By Staff Reporter
Women have been forced to bear the brunt of the economic hardships affecting the country by turning to vending.
As a result government’s intentions to remove vendors from the streets have left women most vulnerable.
Traditionally vending was reserved for women particularly those who sold vegetables and fruits but biting economic times have also seen men joining into the trade.
The fierce competition means there is serious jostling for space in the city centre and women often find themselves being displaced.
‘At the moment we do not even have information on where we must register to get stalls at the places that have been earmarked for vendors by council’said a vendor who identified herself only as juliet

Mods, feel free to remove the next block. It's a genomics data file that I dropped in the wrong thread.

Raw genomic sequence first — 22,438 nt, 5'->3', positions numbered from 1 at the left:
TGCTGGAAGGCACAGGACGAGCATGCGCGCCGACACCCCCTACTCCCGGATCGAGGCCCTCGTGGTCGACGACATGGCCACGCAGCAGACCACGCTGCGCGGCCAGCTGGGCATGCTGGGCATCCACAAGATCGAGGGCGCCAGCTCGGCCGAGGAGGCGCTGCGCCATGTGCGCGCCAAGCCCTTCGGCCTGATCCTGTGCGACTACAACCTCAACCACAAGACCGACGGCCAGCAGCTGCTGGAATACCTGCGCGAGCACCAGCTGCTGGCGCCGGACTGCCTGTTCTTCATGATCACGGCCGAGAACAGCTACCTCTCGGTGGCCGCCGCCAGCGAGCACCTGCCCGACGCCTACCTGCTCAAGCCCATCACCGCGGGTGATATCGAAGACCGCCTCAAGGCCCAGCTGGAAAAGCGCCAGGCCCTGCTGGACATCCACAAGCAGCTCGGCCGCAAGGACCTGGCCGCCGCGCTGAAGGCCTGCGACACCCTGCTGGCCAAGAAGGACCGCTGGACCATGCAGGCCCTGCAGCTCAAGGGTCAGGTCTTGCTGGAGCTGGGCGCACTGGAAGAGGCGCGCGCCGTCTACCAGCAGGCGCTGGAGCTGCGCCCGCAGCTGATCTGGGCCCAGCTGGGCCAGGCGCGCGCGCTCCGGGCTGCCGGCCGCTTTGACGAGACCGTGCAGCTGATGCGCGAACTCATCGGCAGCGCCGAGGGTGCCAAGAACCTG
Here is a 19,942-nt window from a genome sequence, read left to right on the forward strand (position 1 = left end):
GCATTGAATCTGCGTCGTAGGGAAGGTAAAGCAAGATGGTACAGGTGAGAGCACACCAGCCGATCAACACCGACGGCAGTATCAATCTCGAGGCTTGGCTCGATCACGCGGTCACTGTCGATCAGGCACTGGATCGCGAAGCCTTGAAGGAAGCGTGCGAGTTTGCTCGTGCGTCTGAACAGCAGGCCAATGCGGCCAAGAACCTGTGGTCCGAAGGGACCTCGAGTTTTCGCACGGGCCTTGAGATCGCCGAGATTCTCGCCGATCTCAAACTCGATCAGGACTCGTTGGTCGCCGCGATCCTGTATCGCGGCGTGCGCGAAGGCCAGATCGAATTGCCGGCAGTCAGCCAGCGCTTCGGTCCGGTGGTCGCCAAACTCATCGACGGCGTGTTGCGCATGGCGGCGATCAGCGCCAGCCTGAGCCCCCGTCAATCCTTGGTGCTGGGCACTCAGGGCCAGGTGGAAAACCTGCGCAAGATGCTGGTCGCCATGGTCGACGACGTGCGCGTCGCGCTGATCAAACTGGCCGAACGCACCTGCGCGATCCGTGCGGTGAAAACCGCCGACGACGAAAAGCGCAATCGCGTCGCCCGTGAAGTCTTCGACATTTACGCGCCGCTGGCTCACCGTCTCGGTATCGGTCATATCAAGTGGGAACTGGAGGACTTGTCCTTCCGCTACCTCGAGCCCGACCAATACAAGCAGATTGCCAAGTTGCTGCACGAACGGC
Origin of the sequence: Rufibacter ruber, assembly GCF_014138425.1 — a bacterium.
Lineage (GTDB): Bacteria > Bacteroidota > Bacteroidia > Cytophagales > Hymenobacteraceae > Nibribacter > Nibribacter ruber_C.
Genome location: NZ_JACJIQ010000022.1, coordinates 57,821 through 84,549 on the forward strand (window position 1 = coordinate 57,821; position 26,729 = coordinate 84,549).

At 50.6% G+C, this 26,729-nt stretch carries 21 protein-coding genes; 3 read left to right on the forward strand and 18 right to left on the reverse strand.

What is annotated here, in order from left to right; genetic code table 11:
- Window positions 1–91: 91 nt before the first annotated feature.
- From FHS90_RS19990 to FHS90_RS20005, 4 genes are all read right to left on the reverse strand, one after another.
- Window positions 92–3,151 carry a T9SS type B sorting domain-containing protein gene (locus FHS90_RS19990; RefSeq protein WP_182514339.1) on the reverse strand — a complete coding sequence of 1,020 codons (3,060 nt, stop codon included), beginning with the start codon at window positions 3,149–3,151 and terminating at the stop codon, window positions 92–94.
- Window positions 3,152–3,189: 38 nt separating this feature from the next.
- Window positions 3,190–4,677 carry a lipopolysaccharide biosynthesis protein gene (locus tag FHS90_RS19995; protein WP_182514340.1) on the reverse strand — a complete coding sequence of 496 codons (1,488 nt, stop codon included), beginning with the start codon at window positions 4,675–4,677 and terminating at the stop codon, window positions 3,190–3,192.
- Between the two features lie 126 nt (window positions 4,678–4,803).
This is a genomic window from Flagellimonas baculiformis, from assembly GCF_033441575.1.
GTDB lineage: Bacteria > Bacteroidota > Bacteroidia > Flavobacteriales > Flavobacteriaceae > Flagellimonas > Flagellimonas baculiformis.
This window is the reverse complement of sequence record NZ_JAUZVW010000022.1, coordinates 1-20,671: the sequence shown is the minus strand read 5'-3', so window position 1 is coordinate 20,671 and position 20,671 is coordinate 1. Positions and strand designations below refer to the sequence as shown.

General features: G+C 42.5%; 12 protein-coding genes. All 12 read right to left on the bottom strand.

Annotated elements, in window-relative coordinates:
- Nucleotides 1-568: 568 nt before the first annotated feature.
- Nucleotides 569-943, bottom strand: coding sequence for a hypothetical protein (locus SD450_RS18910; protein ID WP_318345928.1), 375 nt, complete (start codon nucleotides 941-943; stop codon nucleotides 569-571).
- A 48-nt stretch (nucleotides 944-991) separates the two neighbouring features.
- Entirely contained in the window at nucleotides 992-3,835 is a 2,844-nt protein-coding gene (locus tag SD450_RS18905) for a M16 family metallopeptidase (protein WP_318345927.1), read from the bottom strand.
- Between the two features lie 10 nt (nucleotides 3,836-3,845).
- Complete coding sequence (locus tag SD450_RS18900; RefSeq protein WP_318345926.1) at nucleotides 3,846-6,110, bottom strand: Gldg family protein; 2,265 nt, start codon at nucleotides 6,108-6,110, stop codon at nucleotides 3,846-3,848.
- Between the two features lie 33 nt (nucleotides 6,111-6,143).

“Men get all the stalls which they then lease to us at exhorbitant prices.” She added
A visit at some of the designated areas for vending revealed that most of the stalls are owned by males who lease these to women.
Women are left with the burden to pay bills especially elderly women who have been left with grandchildren to look after. Some households are being headed by young girls who have turned to vending because they have not aquired enough skills to find formal employment.
Vendors have urged the authorities to consider the plight of these women in the allocation of spaces.